If Bill Gates Ran Your Business (Part 2)

In my last post, I mentioned that if Bill Gates were running your business, it would be doing a lot better than it is now for three reasons: 1) Desire to Win, 2) Bigger Thinking, 3) Better Business Skills

Of these, the most important are actually the first two. If you have a massive desire to win and are actively looking for how to make your business grow more (rather than thinking about how to make it shrink less), you can find ways to acquire the business skills you’re missing.

For example, when I work with new clients, I have one major rule. The new client must be highly MOTIVATED.

Here’s why.

If you lay out a perfect game plan to take a business from where it is today to where you want to go tomorrow, if the owner isn’t motivated nothing will happen.

I never take on clients who aren’t super motivated to take their business to the next level. It doesn’t work out well for them and selfishly it screws up my track record.

ALL of my 1:1 coaching clients have TRIPLED their revenues and profits since the beginning of this recession (Jan 2008).

There are three reasons for this track record.

(Note you can see video case studies of a few of my clients on my website at https://www.victorcheng.com/coaching )

  • Reason 1: Incredible desire and motivation on their part
  • Reason 2: Major investments in improving their business skills
  • Reason 3: Disciplined execution of the game plan I developed for them

To their credit, all of them realized they had a very exciting marketplace opportunity they could profit from.

And like Bill Gates, they all realized they were missing some of the skills needed to be successful.

Like Gates, the made acquiring the right skills a super high priority… and it paid off.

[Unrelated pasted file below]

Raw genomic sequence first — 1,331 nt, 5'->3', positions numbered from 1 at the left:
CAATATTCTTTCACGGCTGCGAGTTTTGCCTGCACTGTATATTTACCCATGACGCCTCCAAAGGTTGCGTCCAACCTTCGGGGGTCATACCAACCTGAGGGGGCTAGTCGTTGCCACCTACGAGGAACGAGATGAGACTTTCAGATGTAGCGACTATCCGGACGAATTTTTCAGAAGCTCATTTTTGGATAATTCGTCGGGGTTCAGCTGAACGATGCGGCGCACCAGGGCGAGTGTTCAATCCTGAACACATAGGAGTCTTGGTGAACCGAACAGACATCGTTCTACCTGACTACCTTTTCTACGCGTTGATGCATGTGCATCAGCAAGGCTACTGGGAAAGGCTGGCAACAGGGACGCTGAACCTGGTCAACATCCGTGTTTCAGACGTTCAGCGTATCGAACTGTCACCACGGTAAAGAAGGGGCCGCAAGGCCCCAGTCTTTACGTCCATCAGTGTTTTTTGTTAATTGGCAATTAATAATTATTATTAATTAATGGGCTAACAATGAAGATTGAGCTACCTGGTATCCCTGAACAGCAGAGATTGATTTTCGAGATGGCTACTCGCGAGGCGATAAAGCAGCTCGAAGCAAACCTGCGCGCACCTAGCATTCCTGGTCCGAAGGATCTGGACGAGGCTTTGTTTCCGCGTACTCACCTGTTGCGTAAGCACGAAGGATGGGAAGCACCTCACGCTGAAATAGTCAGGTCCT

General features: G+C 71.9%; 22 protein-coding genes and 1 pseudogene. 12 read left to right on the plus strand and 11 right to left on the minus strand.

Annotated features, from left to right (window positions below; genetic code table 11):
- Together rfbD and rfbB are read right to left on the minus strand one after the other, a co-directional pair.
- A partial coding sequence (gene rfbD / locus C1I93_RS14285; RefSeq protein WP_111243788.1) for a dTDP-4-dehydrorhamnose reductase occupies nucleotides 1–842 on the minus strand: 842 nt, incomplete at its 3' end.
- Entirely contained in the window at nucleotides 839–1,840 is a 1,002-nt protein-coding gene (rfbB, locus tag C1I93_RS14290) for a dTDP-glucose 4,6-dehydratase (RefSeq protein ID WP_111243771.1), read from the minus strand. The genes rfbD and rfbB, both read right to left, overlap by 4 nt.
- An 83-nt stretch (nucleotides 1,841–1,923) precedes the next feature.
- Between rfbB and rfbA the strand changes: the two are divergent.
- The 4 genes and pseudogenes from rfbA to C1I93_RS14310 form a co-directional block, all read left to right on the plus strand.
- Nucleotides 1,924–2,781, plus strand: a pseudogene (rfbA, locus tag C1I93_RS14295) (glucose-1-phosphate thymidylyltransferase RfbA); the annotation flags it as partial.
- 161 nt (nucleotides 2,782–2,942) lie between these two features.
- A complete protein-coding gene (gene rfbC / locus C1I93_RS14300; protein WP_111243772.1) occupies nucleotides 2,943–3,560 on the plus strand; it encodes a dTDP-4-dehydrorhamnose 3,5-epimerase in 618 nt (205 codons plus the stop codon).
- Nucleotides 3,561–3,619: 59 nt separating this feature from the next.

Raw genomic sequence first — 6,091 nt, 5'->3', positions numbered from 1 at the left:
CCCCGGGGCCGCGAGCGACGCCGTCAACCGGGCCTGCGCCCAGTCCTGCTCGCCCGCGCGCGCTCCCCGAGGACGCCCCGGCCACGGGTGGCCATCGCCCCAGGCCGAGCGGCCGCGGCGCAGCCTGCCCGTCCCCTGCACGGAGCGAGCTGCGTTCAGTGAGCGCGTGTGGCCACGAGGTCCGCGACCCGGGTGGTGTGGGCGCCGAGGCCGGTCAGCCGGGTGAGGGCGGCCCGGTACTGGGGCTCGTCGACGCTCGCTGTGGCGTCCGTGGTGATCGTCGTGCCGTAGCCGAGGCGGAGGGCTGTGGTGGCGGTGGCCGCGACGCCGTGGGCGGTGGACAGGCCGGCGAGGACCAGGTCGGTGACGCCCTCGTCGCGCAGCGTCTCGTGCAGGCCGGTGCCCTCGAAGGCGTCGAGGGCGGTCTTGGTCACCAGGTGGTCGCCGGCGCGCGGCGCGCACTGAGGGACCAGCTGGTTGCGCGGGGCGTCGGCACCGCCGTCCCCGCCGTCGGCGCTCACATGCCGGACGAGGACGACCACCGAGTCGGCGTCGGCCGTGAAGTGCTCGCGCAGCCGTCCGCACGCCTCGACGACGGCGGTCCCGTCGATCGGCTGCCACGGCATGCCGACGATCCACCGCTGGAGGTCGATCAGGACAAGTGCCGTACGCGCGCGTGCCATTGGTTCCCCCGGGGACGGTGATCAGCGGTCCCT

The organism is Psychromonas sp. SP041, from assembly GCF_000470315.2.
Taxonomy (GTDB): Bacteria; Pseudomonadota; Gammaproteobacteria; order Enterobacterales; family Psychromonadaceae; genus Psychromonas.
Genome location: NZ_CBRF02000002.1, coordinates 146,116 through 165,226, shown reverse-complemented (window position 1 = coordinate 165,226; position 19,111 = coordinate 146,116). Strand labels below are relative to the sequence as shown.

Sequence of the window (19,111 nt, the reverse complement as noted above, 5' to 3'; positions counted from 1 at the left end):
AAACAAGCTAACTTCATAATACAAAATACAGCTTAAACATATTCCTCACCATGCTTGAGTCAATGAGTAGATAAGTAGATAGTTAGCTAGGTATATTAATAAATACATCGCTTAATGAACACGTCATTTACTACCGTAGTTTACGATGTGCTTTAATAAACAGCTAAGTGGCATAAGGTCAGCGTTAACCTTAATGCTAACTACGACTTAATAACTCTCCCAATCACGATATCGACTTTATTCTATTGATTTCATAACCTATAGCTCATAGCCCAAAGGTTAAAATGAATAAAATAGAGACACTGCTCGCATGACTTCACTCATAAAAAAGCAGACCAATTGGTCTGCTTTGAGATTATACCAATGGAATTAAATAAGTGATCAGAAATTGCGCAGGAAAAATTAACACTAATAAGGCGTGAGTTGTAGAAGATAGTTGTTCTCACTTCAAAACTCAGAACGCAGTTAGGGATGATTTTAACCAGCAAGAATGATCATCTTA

In a recession, most business owners cut back on investing in themselves and their business skills.

I think the thinking is that money’s tight and you need to cut expenses wherever possible.

But there’s a huge flaw in that logic.

If your business is growing like crazy, I can see the case for cutting back on acquiring new skills. You could argue that in the short run, they may not be needed (though to keep up a huge growth rate, they are very much needed in the medium run).

If your business is not doing well or not doing as well as you like, this is market feedback that’s telling you your skills are not good enough to win in this environment.

There is no clearer message in business than declining or stagnating revenues. PAY ATTENTION to it.

If this happens to describe your situation, you have two options.

Option 1:

Give up, quit, and shut down your business fast (as opposed to a long drawn out failure that consumes enormous resources, mental energy, and cash) and find something else to do for a living.

This is a legitimate course of action and I have given this advice to people who had businesses that weren’t worth trying to save. Option 2:

Play to win. Invest in yourself and in finding a better way to run your business.

If your business solves a real problem for customers and has something unique/different to offer, you got a real shot at building a great and growing business – regardless of economy.


In this economy, it’s GROW OR DIE.

It’s very hard to just stand still.

And in general, it’s best to be fast.

If your business is dying and you’re not doing anything actively or effectively in turning it around, best to just accelerate the business failure and do damage control on your losses.

If your intent is to grow, find a way to accelerate the process and be aggressive as possible to make that happen.

Time is incredibly expensive right now. Use it wisely.

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